Changing My Opinion On Izod
It’s no secret that I have not been overly impressed with the persistent rumors that Izod would become the title sponsor. Well yesterday, the rumors became reality. From what I have read and heard since the official announcement was made at the Indianapolis Motor Speedway, I’ll have to say I’m more impressed than I was expecting to be.
I had based my earlier opinion on just what I had seen – ugly clothes and a bad commercial. But going back to an article that I wrote on Wednesday, it really isn’t about what I think. They’ve already got me. Chances are – if you’re reading this article, they’ve got you too. No, this goes beyond the one single commercial we were inundated with this past season.
Apparently, Izod has a loyal following among hip dudes that are fairly affluent but have no previous experience with the IndyCar series. Not really being up on the latest fashion – in fact, not being up on ANY fashion – I was not aware of the fact that Izod is owned by Phillips-Van Huesen Corporation (PVH); a large clothing conglomerate whose portfolio includes Izod, Arrow, Bass, Calvin Klein and Van Huesen. They also hold licenses to several brands in the apparel industry with companies such as Tommy Hilfiger, Timberland, Kenneth Cole and DKNY just to name a few. Quite honestly, I know nothing about clothing. I’ve heard of these brands, but that’s about as far as my knowledge goes.
But I know there are very many people that follow this industry almost like it is a sport. They chase whatever someone tells them is chic, even if it defies logic. I know – I was once married to someone like this, but I digress.
There was a time when being seen at the Indianapolis 500 was important in Hollywood. It was a tremendous honor in the 1940’s for a major star to be chosen to greet the winning driver at Victory Lane at Indy, before the honor went to the 500 Festival Queen. In 1992, I remember going for a hotdog behind the scoring tower, which is now the Pagoda. Within about fifty feet, I saw George Steinbrenner, Regis Philbin and Amy Grant – all huge stars of the day. Now I feel honored if I can see Rueben from Survivor.
The goal of Izod is to tap into this group of trendsetters (chasers?) and make it chic to be seen at IndyCar races again. Usually, when you tell people that you are going to a race, it is assumed that you are going to a NASCAR race to spend your time holding your ears and dodging chicken bones. When you explain that it’s an IndyCar race, they generally look at you like you have two heads.
The thinking is that Izod can change that image. If so, more power to them. Apparently, the horrible commercial is a poor representation of their marketing power. Realizing the marketing expertise of their parent company, I’m willing to re-think my original stance and allow myself to be cautiously excited over the events of yesterday. They appear to have the ability to deliver exactly what the IRL needs – a new set of fans. Bringing fresh eyeballs to the sport has the potential to not only save the sport, but to take in a fresh new direction.
They seem to be sold on the sport and the 100-year history that goes along with it. They plan to utilize images from the past hundred years to promote their brand and our series. The deal is for six years with a two-year option and for a “multi-million dollar" commitment. Understandably, they have changed the name of the series to the Izod IndyCar Series and have freshened up the traditional IRL logo.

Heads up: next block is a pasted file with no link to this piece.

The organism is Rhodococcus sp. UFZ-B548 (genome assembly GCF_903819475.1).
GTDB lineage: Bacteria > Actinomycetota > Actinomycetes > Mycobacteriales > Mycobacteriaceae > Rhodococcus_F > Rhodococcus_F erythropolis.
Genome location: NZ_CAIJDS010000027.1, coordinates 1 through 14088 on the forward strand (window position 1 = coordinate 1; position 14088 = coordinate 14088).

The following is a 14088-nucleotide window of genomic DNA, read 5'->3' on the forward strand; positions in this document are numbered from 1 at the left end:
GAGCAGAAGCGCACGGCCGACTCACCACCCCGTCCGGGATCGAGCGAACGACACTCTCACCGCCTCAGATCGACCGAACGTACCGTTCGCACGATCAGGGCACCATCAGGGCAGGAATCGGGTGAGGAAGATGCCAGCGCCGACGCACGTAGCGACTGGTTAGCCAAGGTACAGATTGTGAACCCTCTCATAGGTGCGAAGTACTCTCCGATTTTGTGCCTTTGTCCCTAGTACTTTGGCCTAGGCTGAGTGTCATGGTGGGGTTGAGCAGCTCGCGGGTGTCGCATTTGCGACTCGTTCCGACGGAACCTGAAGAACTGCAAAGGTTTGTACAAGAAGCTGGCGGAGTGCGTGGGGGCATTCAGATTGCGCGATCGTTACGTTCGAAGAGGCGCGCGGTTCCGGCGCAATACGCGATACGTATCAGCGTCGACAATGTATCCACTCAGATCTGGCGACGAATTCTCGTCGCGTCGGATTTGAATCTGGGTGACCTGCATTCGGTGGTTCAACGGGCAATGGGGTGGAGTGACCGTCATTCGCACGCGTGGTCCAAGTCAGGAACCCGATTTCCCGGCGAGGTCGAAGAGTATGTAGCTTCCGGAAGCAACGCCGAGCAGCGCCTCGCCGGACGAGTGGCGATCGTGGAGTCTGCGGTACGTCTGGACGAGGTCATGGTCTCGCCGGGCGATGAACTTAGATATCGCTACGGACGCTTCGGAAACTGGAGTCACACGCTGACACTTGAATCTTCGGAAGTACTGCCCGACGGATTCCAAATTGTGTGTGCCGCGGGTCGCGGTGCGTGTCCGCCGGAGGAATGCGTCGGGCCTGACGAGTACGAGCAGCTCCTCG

They have promised an aggressive approach to marketing, unseen before in the IRL. One touch that I’m surprisingly in favor of is their use of the two-seater IndyCar. They will have a two-seater in Izod livery that will be driven by a professional driver, but carrying either a lucky contest winner or some local executives to help build brand awareness for Izod and the series. The car will be driven in front of the field on the two parade laps before each race including the Indianapolis 500.
They have promised more driver involvement other than Ryan Hunter-Reay, who was understandably smiling. It looks like he has been pulled from the abyss and may have landed the fourth seat at Andretti-Green Racing (or whatever it’s going to be called) with the help of Izod funding. Getting a competitive American driver with a good team should benefit every facet of the series.
The team owners are happy with the long-term deal with a top name sponsor. PHV carries a lot of clout in corporate boardrooms. The fact that a company like that has committed to such a long-term deal lends an air of stability to a league that has previously been anything but. It should make sponsor hunting a little easier for all of the teams.
I know I have flip-flopped from my original stance. But after digging a little deeper and realizing the clout that PVH holds, it made a lot more sense to me that they should go this route instead of the predictable cell phone/beer/oil company sponsorship. I’ve given Terry Angstadt a lot of well-deserved grief in the past, but I’ll sing his praises on this one. The jury is still out obviously, but one day removed from their announced alignment with Izod – it appears that Angstadt may have hit one out of the park on this one.
The enthusiasm from all parties seems genuine. Now, it’s important to make sure that PVH, the IRL and the drivers all live up to their expectations. Although Terry Angstadt should breath a huge congratulatory sigh of relief today, his work has just started. It is up to him and all other parties to follow through on the enthusiasm from yesterday to make sure that Izod doesn’t go the way of Pep Boys and Northern Light.